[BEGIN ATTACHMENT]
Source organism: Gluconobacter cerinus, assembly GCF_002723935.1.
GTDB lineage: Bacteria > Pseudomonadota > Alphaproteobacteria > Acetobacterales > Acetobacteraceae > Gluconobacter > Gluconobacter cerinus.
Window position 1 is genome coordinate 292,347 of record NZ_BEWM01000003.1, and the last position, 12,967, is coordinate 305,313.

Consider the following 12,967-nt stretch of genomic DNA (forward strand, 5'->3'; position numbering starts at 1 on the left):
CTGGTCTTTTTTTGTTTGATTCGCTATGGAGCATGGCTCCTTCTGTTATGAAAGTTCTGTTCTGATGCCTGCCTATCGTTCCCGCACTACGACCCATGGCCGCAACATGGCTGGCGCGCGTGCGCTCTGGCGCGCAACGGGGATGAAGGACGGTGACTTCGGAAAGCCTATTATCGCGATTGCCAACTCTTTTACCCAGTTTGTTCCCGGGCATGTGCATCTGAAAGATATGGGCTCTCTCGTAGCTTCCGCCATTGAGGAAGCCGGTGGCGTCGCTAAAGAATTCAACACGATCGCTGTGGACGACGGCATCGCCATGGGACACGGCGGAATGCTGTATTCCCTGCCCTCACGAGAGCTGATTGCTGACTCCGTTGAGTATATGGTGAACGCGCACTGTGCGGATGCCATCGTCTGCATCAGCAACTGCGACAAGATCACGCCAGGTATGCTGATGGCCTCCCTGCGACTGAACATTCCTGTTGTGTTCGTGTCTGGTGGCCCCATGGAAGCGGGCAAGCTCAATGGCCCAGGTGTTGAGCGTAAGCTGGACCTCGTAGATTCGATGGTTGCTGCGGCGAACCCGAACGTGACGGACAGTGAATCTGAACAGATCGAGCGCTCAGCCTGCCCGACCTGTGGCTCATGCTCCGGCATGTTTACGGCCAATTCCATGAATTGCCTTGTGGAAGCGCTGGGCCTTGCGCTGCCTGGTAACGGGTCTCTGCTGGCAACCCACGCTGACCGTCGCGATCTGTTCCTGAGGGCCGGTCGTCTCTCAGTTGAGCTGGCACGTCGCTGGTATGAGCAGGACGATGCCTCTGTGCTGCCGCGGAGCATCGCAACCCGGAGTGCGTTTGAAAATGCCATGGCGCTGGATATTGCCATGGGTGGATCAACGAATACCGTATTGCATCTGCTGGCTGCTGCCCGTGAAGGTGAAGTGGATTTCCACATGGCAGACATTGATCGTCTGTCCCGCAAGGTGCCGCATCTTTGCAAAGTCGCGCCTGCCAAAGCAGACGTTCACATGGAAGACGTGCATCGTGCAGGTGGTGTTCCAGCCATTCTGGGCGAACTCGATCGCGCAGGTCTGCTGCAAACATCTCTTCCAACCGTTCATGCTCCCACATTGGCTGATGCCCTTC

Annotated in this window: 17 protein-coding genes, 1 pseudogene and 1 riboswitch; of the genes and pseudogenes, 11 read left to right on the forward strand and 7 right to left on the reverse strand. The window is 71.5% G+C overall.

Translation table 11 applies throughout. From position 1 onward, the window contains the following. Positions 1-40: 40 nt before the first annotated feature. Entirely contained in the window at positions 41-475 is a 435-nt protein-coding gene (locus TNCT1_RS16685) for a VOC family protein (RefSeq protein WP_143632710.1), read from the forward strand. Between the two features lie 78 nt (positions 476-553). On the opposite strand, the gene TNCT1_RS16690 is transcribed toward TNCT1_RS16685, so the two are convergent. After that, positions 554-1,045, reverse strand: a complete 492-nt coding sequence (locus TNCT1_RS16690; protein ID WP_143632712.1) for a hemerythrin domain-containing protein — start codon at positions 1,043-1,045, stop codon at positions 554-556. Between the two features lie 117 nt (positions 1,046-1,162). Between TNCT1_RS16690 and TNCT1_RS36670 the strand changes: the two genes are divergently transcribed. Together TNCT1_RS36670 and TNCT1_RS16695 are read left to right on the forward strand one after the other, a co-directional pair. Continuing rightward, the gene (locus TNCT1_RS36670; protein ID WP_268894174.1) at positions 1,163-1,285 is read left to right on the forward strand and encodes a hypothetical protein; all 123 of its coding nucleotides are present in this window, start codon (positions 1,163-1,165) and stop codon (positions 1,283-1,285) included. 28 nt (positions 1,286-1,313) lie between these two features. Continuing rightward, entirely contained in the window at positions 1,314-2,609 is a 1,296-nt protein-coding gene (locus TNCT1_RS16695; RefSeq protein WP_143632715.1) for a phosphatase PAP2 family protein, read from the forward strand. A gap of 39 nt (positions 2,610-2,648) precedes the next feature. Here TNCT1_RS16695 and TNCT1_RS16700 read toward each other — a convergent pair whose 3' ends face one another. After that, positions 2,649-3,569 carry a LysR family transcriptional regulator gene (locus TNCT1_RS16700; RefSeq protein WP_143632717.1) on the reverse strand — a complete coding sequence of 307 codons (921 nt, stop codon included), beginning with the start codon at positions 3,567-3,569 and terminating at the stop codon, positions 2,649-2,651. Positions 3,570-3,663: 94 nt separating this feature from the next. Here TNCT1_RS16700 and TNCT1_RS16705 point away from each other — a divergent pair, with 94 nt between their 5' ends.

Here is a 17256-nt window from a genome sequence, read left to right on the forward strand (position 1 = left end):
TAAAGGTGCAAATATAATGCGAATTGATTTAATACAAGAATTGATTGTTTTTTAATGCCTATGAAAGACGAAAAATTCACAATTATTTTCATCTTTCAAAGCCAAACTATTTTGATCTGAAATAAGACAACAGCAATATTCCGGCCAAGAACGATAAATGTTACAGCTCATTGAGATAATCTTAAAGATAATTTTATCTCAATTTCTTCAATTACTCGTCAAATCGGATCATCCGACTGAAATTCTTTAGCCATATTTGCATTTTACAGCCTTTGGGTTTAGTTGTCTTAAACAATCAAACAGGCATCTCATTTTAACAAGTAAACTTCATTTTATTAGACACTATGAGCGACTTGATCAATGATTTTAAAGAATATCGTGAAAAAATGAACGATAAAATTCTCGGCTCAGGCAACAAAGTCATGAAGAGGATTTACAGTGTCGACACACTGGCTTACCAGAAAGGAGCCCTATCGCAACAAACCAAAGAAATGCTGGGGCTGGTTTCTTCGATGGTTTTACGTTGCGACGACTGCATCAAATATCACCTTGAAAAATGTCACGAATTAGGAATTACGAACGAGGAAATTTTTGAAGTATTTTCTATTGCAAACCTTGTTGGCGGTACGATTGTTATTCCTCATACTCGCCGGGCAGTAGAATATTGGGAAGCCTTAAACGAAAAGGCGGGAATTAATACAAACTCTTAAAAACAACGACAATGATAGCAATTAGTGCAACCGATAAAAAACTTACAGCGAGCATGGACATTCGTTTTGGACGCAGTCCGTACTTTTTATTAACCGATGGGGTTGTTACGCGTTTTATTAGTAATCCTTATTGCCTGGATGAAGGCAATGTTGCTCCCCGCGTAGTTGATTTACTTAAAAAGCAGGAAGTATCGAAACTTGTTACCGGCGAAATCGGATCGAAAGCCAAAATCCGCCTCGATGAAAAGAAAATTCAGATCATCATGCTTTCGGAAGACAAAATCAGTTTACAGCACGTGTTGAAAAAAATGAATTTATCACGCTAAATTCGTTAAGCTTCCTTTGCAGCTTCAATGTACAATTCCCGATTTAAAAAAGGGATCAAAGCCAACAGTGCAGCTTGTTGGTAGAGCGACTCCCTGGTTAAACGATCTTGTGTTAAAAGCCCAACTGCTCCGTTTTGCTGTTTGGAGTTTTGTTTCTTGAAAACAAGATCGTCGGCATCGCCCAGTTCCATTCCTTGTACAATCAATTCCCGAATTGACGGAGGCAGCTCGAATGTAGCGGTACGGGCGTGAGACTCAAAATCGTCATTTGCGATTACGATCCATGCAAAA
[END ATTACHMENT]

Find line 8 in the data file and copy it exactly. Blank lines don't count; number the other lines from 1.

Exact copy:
Here is a 17256-nt window from a genome sequence, read left to right on the forward strand (position 1 = left end):